Eventually, a group of drivers, having received only a shrug from the police, took matters into their own hands: one of the kid’s joy rides ended on a lonely road where a group of drivers ambushed him and stabbed him (sort of like the ritual stabbing in Agatha Christie’s Murder on the Orient Express). His body, with multiple stab wounds, was found several days later in a rice paddy.

Was the story true?
I took cyclos all the time, and found the drivers reliable and courteous. But then again, I always paid the fare. And who knows what impoverished, disenfranchised people will do if they have no other recourse? Anyway, I was writing fiction, so I decided to use the story.

I introduced it in the second chapter, at a dinner party in the home of an American economic attaché, when a Cambodian journalist asks: “What will your Embassy do about the murder of the American boy by the cyclo drivers?”

The host, a seasoned, cynical and hard-drinking diplomat named Bill Harper, tells the reporter that the Ambassador has taken the matter up with Cambodia’s head of state, the famously mercurial Prince Sihanouk, who has piously promised to investigate. But, his tongue loosened by drink, he explains that the Prince is simply telling the Ambassador what he wants to hear but that “he doesn’t really expect the Ambassador to believe it.”

The problem, he adds, is that “the Ambassador doesn’t know the rules of the game here --he takes it all literally… He has no grasp of Asia.”

It’s dangerous to make sweeping pronouncements about a whole people, but it’s generally true that in Asia, face is all-important. You may know the façade isn’t quite real, but you at least have to pretend to believe it -- as long as you don’t fool yourself.

The never-to-be-solved murder comes up again at a vernissage –the opening of an exhibit of paintings at the American Library. The same Bill Harper, cocktail-fueled, tells his young protegėe: “…All the art exhibits, all the perfumes of Arabia, none of it matters a damn…. “I’m not sure any of these people matter either… Look outside, at the man sweeping the street, or the guy pedaling the cyclo. Do we have any inkling of what they’re thinking? Maybe someday they’ll tell us, and I’ll bet it won’t be pretty. Maybe we got just a hint of that in the murder of the American boy.”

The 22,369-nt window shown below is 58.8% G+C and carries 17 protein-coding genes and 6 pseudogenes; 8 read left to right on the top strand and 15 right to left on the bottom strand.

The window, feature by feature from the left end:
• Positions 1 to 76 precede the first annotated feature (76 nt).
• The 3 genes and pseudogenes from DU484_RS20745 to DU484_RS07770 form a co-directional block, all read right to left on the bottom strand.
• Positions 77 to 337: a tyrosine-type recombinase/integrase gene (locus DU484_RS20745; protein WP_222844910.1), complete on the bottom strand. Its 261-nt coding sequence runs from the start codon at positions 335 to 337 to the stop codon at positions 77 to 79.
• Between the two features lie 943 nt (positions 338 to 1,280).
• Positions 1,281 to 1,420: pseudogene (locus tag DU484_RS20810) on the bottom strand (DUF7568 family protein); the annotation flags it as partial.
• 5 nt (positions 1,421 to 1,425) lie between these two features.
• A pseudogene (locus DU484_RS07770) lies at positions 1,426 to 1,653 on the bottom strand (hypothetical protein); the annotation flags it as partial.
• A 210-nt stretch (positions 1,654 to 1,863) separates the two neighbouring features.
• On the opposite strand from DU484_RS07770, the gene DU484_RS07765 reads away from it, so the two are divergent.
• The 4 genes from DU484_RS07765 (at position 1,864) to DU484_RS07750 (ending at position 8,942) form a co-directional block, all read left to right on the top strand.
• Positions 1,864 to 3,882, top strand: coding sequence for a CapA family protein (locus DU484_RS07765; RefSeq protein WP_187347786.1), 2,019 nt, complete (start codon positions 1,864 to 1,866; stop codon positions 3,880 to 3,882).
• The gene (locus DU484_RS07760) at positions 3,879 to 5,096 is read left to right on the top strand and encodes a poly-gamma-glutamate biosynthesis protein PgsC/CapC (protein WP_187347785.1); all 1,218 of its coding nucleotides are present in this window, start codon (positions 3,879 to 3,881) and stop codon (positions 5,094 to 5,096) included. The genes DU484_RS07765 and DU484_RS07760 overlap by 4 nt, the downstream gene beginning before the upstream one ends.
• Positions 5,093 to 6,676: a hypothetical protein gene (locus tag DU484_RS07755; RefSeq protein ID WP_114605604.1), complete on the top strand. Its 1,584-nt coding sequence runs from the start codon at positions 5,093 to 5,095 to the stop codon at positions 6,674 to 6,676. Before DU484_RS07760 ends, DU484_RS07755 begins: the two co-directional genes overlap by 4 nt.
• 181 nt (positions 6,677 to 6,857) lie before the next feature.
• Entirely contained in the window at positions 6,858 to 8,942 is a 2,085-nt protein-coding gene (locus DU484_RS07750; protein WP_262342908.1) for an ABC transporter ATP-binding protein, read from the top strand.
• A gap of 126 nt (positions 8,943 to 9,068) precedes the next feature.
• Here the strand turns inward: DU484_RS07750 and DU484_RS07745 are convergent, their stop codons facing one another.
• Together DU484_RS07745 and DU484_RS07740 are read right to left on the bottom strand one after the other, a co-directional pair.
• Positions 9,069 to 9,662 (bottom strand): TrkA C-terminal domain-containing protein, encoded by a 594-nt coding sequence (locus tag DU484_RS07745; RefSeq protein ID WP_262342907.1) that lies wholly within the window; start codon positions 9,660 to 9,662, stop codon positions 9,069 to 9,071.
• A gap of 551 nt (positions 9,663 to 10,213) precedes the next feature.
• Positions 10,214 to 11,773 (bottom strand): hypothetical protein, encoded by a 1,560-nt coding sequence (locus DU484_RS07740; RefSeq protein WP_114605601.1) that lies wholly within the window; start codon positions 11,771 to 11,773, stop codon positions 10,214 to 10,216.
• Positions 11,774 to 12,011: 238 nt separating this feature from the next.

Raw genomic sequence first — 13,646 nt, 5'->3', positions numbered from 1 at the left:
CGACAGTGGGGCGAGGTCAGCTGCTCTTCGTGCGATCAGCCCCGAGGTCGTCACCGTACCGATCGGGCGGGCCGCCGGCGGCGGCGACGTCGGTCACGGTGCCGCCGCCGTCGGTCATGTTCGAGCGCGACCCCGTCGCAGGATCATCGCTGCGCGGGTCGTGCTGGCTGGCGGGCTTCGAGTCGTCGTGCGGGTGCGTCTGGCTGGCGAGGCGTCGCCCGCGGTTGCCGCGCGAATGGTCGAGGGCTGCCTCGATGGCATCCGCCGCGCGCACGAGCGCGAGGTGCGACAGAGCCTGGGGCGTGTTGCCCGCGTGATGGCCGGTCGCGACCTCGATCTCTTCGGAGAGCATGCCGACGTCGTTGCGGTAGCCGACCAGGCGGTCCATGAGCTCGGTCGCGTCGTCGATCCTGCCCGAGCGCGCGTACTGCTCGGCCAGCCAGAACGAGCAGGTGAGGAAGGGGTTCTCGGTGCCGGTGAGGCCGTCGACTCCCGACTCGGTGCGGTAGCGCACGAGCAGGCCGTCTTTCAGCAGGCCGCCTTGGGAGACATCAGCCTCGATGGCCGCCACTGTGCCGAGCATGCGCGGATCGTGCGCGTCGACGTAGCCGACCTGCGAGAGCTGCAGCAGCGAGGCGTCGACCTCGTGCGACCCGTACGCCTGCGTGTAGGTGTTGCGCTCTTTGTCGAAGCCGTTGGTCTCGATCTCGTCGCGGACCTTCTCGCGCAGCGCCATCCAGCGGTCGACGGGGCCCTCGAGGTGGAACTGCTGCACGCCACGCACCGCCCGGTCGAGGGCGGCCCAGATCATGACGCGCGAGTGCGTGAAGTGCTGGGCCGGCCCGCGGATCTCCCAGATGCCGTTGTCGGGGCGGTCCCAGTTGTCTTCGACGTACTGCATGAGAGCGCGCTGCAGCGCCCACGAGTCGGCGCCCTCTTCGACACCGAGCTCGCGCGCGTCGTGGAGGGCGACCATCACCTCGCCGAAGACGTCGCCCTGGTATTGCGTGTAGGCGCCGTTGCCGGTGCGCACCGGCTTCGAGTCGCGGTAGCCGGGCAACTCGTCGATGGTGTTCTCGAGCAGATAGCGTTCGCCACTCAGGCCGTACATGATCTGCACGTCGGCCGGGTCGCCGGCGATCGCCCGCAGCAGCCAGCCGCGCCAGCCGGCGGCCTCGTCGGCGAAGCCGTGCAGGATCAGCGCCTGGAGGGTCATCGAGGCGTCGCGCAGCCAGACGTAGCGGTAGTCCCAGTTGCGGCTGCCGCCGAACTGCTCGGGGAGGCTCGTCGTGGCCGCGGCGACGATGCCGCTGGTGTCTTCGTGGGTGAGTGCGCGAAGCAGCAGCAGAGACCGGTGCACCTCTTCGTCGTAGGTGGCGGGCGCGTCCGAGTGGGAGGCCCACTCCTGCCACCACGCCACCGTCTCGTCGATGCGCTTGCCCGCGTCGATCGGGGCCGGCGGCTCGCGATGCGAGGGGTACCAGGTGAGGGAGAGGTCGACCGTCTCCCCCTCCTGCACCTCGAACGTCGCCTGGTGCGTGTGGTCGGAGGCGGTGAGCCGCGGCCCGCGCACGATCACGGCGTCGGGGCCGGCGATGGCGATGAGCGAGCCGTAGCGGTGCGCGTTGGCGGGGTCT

This is a 20/20 hindsight allusion to the Pol Pot holocaust, the time of the brutal killing fields of the Khmer Rouge. In fact, I had absolutely no premonition of these horrors to come, and had trouble taking them in when they occurred. (The best book on that subject is Elizabeth Becker’s When the War Was Over: Cambodia and the Khmer Rouge Revolution.)

In the last chapter of Part I of Mango Rains, many of the Americans, including Julia, are leaving Cambodia in the wake of the diplomatic breakup. At the airport, Julia sees the family of the murdered boy: “The Air Lao plane to Vientiane was called, and the family of the child killed by the cyclo drivers started to board. The father had been transferred to Laos, and the wife carried a brass box that held the boy’s ashes.”

If this were a Christie novel
, Hercule Poirot would have called all the cyclo-pousse drivers in Phnom Penh into the library and given us all the benefit of his little gray cells and revealed exactly which ones stuck their knives into the boy. The obliging Inspector Japp would have carried the culprits off to justice, and the rest of us would have raised a toast with our glasses of sherry.

But, alas, this is the mysterious East, where mysteries don’t get solved that easily. Or at all.


HANK: Okay, Reds and Readers. Do we want to be Anne Oman, or what?  Tell us what you think when you read this...and congratulate a wonderful new author. 

(And Anne, my Dad was a cultural affairs officer for USIA from 1960 or so until he retired. And his wife was also in USIA. I wonder if you'd crossed paths. Seoul, Cebu, Bangkok, Hamburg, London?)

Anne H. Oman began her career as a Foreign Service Officer for the now defunct US Information Agency, which was charged with “winning the hearts and minds of the people.” She served in Cambodia and Indonesia and was expelled from both countries, for political, not personal, reasons.

Since that time, she has worked principally as a journalist. Her articles have appeared in the Washington Post, The Washington Star, The Baltimore Sun, The Washington Times, Washington Woman, Family Circle, Sailing, National Geographic World, Senior Scholastic and many other publications. Currently, she is Reporter At Large for the Fernandina Observer in Fernandina Beach, Florida. She has also published four non-fiction books. Mango Rains is her first work of fiction.